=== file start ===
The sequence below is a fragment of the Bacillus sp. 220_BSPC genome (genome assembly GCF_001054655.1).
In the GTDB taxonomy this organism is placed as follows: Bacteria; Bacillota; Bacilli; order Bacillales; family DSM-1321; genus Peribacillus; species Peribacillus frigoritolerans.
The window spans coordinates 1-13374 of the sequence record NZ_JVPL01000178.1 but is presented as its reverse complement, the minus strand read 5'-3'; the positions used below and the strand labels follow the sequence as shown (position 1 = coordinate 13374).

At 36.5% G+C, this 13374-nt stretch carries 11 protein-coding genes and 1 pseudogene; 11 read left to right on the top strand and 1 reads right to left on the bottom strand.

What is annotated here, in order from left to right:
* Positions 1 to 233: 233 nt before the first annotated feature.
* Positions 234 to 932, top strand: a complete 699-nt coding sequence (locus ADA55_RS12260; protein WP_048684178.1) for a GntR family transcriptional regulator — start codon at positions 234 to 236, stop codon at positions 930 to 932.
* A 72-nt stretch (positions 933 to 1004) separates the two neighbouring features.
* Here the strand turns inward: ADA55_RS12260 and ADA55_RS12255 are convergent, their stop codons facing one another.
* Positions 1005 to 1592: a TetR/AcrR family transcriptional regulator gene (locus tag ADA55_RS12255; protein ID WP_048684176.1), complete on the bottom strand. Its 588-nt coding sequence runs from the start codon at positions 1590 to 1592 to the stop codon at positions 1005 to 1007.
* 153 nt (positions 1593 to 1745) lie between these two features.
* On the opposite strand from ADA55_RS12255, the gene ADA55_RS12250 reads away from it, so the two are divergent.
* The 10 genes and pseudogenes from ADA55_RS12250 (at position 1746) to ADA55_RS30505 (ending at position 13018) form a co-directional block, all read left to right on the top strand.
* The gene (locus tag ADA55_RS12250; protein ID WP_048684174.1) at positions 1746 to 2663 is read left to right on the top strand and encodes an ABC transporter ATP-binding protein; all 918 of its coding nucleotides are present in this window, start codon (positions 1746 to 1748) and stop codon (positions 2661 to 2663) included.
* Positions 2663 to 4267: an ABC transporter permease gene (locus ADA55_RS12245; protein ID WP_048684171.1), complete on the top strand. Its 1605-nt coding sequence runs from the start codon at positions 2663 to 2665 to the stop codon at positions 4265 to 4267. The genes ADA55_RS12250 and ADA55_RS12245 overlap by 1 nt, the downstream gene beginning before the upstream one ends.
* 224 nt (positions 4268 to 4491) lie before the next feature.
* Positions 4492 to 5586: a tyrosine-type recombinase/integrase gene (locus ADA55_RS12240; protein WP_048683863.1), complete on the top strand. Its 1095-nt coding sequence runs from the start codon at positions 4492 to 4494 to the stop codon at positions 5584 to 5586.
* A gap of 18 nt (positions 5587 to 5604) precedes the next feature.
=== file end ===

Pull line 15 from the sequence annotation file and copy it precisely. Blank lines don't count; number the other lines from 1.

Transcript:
* Positions 2663 to 4267: an ABC transporter permease gene (locus ADA55_RS12245; protein ID WP_048684171.1), complete on the top strand. Its 1605-nt coding sequence runs from the start codon at positions 2663 to 2665 to the stop codon at positions 4265 to 4267. The genes ADA55_RS12250 and ADA55_RS12245 overlap by 1 nt, the downstream gene beginning before the upstream one ends.